Encryption with RSA Key Pairs

During the Thanksgiving holiday I wondered, "how hard would it be to encrypt and decrypt files with my SSH key?" Encryption is the purpose of public/private RSA key pairs, after all.

With `openssl`, it's not too hard. The following tutorial assumes you've setup RSA private/public keys for ssh/git/github/etc.

(Note: If you're on OSX, you should install the latest versions of OpenSSL and OpenSSH with Homebrew.)

First, let's start with our plaintext file:

echo "Hello, world." > plain.txt

Before we can encrypt the plaintext with our public key, we must export our public key into a PEM format suitable for OpenSSL's consumption.

openssl rsa -in ~/.ssh/id_rsa -pubout \
  > ~/.ssh/id_rsa.pub.pem
cat ~/.ssh/id_rsa.pub.pem

It should look something like this:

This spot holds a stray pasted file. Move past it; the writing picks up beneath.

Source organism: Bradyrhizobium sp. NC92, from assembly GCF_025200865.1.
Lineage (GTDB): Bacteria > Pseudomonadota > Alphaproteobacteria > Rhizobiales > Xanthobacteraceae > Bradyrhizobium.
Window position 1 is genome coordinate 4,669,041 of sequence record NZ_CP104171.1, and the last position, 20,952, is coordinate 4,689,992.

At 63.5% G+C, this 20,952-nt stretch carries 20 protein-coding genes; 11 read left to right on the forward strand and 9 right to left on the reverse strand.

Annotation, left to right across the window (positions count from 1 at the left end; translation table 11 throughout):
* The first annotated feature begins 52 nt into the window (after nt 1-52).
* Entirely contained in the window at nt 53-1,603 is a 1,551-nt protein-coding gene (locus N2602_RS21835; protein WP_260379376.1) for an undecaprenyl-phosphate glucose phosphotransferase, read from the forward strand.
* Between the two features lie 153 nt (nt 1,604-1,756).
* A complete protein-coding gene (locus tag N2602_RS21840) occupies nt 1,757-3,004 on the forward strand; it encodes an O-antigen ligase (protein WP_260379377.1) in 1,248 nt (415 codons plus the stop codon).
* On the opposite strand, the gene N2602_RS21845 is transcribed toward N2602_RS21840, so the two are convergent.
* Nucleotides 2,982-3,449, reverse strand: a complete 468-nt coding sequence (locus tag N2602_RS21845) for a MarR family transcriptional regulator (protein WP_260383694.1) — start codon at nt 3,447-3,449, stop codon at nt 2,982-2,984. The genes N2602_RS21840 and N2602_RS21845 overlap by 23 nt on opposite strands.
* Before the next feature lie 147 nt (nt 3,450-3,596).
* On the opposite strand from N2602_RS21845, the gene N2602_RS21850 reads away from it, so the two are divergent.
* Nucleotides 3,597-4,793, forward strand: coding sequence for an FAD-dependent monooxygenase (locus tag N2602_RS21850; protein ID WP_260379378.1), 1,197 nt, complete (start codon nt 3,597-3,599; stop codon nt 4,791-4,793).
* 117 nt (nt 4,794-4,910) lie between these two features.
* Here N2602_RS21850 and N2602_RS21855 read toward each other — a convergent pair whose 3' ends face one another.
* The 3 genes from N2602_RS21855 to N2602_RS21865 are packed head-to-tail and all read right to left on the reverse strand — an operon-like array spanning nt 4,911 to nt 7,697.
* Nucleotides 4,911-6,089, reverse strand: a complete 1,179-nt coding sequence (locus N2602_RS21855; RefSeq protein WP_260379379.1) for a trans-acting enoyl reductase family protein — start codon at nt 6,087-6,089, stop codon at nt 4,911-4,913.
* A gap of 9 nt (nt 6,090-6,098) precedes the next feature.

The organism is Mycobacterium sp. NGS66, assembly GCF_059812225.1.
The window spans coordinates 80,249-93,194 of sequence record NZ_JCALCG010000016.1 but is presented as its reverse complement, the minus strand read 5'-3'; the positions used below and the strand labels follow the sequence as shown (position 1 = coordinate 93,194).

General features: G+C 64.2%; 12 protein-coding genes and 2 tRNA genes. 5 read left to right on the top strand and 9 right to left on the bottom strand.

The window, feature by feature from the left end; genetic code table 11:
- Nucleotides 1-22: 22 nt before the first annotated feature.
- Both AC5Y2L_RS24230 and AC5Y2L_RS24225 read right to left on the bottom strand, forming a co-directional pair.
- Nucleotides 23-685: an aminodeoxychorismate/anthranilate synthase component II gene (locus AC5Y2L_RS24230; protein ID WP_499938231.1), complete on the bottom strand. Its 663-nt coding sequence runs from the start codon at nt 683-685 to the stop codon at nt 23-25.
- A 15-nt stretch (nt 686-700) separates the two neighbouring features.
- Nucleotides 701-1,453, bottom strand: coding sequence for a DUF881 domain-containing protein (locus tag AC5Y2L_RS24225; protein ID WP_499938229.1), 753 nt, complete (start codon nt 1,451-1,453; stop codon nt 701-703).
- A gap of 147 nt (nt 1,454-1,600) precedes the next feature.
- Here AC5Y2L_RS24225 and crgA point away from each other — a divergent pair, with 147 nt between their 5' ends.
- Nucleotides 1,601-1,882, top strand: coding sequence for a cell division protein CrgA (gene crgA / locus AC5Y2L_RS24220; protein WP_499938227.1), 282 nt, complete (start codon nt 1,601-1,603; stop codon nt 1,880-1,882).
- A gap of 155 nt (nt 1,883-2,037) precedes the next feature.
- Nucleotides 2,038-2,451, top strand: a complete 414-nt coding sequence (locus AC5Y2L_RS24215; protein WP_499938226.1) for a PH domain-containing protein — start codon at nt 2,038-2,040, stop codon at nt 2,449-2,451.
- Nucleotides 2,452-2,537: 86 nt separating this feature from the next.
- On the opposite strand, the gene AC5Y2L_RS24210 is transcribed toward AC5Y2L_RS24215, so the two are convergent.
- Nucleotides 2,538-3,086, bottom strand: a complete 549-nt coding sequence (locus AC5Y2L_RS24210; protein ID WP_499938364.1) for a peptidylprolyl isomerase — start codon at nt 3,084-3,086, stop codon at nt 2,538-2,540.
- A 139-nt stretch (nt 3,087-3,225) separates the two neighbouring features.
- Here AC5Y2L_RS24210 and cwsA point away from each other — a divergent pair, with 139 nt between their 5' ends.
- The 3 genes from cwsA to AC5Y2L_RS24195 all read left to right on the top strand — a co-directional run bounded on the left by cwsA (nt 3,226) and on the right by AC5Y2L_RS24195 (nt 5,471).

-----END PUBLIC KEY-----


cat plain.txt \
 | openssl rsautl \
     -encrypt \
     -pubin -inkey ~/.ssh/id_rsa.pub.pem \
 > cipher.txt

The important command in the pipeline is `openssl`. The first argument passed to `openssl` is the OpenSSL command you are running. It has a wide variety of commands covering a wide range of cryptographic functionality. For our purposes, we're doing public/private RSA encryption, so we're using the RSA Utility, or `rsautl`, command. Next, the `-encrypt` key indicates we are encrypting from plaintext to cipher text, and finally the `-pubin` flag indicates we are loading a public key from `-inkey [public key file]`.

Print the contents of the ciphertext with `cat cipher.txt`. You should see fully encrypted gibberish.


cat cipher.txt \
  | openssl rsautl \
      -decrypt \
      -inkey ~/.ssh/id_rsa

"Hello, world."

Boom! We're back to plaintext.

If you actually wanted to trade encrypted messages, PGP is the much "friendlier" and accepted system for doing so. This manual, command-line method of encryption is a neat demo nonetheless.